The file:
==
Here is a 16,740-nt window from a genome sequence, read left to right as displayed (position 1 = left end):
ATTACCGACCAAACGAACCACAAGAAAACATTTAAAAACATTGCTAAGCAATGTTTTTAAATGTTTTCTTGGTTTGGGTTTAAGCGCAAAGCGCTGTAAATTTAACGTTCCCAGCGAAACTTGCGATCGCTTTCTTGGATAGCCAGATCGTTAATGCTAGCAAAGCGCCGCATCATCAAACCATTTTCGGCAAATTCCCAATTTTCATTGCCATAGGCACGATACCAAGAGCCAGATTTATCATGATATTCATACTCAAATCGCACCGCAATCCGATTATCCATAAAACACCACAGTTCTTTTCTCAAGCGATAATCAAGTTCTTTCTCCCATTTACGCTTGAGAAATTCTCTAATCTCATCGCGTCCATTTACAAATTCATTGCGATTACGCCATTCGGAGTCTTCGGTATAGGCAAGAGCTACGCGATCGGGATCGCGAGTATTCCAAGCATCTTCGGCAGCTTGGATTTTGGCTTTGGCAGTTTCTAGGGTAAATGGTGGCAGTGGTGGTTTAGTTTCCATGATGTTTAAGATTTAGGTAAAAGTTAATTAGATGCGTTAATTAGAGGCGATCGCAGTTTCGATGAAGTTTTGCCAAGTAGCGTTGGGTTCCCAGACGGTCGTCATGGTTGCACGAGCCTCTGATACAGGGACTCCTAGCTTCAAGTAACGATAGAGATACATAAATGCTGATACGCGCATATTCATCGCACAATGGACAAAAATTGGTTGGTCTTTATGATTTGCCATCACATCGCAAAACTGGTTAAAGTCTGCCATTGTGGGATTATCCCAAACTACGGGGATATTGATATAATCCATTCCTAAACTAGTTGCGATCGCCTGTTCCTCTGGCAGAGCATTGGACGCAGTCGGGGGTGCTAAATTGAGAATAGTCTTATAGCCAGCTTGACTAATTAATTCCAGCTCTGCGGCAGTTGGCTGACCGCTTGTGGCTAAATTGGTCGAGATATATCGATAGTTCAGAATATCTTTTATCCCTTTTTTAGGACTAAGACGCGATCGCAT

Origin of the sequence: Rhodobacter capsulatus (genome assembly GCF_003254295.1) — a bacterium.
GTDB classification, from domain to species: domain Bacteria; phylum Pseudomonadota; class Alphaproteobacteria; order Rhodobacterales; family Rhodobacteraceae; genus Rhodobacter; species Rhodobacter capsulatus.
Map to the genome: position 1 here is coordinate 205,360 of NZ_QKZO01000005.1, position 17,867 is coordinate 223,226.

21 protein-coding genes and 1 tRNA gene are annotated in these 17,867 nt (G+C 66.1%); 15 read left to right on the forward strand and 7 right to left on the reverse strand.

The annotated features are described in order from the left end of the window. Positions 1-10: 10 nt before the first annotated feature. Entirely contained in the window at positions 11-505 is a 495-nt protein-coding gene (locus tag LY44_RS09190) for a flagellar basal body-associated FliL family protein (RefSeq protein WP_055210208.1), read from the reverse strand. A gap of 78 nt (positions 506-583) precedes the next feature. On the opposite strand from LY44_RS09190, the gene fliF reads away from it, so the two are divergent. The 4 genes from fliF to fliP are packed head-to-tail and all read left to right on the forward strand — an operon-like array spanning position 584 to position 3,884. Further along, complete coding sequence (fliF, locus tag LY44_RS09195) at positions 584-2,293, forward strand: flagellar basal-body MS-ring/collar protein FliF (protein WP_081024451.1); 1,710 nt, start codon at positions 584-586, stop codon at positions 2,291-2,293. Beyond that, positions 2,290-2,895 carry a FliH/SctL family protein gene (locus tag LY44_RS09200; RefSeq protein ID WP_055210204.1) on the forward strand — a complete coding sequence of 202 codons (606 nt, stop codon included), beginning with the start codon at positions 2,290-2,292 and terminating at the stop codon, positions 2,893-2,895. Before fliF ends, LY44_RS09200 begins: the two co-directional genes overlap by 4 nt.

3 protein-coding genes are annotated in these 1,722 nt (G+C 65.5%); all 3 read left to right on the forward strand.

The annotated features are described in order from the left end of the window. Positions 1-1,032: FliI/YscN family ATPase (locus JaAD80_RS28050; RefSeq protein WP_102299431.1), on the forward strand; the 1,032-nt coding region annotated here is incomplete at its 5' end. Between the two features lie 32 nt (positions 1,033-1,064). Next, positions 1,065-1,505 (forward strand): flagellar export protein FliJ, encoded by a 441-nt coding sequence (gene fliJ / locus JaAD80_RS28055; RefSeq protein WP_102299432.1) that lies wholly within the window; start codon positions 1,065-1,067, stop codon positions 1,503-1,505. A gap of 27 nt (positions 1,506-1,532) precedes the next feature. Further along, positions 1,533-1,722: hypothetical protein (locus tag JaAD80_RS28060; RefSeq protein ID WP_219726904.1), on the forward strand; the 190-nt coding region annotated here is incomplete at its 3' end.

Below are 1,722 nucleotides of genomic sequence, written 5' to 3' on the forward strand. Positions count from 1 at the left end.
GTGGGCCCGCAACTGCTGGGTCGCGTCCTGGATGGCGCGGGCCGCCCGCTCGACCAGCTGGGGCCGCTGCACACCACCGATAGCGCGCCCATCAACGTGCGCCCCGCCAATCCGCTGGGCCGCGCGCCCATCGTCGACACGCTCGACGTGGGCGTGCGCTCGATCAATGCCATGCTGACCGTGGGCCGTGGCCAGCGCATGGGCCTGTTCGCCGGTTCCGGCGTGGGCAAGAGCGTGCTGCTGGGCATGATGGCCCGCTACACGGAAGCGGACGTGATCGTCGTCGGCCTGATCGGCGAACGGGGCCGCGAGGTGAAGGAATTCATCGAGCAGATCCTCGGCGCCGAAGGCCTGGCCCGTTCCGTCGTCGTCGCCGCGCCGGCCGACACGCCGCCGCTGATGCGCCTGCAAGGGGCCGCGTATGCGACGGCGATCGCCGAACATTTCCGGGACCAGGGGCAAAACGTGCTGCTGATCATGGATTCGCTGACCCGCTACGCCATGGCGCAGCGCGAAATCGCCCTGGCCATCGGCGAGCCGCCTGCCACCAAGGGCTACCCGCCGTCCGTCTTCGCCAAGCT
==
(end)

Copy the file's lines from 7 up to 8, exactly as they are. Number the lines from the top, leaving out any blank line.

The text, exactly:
The annotated features are described in order from the left end of the window. Positions 1-10: 10 nt before the first annotated feature. Entirely contained in the window at positions 11-505 is a 495-nt protein-coding gene (locus tag LY44_RS09190) for a flagellar basal body-associated FliL family protein (RefSeq protein WP_055210208.1), read from the reverse strand. A gap of 78 nt (positions 506-583) precedes the next feature. On the opposite strand from LY44_RS09190, the gene fliF reads away from it, so the two are divergent. The 4 genes from fliF to fliP are packed head-to-tail and all read left to right on the forward strand — an operon-like array spanning position 584 to position 3,884. Further along, complete coding sequence (fliF, locus tag LY44_RS09195) at positions 584-2,293, forward strand: flagellar basal-body MS-ring/collar protein FliF (protein WP_081024451.1); 1,710 nt, start codon at positions 584-586, stop codon at positions 2,291-2,293. Beyond that, positions 2,290-2,895 carry a FliH/SctL family protein gene (locus tag LY44_RS09200; RefSeq protein ID WP_055210204.1) on the forward strand — a complete coding sequence of 202 codons (606 nt, stop codon included), beginning with the start codon at positions 2,290-2,292 and terminating at the stop codon, positions 2,893-2,895. Before fliF ends, LY44_RS09200 begins: the two co-directional genes overlap by 4 nt.

3 protein-coding genes are annotated in these 1,722 nt (G+C 65.5%); all 3 read left to right on the forward strand.